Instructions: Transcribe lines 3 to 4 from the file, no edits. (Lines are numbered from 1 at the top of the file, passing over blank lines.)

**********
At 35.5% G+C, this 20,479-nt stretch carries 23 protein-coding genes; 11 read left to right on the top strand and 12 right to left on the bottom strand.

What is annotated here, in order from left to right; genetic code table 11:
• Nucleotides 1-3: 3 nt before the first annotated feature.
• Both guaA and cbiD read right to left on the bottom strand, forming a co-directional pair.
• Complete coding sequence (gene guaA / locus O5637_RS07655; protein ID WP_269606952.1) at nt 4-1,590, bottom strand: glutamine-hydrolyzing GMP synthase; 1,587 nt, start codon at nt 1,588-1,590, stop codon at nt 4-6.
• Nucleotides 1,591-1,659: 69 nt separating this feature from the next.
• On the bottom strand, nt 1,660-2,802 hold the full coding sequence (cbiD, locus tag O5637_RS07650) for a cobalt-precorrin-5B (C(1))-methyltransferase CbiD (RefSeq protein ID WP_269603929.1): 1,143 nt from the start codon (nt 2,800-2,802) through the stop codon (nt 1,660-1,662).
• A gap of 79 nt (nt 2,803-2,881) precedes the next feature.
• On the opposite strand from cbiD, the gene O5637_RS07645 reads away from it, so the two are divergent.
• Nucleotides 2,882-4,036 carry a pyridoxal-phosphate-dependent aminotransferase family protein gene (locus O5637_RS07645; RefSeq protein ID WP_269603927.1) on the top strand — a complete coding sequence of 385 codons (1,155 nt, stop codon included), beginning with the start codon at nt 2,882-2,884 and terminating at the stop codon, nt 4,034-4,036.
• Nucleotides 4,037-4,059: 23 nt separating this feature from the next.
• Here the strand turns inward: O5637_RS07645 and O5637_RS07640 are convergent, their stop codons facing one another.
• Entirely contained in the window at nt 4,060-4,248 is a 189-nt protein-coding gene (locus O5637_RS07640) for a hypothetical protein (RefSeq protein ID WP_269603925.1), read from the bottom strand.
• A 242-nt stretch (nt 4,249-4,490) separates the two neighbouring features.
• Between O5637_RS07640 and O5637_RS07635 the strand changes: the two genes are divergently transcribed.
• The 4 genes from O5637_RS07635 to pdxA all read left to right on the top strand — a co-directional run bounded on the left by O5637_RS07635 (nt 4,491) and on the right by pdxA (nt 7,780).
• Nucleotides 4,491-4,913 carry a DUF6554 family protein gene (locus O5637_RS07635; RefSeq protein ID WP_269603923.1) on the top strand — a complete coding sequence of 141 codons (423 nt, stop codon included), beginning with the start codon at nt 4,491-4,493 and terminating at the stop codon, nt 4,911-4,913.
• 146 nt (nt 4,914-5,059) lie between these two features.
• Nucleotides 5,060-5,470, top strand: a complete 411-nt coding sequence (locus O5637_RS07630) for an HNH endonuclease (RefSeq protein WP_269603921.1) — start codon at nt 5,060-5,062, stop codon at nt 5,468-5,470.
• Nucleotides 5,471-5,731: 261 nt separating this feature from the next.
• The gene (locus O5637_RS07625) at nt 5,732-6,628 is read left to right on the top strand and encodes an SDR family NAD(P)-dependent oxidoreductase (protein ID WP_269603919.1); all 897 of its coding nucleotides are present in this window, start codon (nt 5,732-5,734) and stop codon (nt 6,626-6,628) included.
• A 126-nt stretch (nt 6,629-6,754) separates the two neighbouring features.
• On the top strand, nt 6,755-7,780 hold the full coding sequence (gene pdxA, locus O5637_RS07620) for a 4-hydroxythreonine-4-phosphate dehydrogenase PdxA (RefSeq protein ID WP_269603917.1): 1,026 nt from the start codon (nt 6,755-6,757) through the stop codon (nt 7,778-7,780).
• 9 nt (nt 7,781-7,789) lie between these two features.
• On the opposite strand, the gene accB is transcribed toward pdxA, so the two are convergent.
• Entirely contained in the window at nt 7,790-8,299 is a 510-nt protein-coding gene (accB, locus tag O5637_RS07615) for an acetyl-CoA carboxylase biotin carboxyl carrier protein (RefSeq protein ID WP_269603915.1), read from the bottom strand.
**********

• Nucleotides 1-3: 3 nt before the first annotated feature.
• Both guaA and cbiD read right to left on the bottom strand, forming a co-directional pair.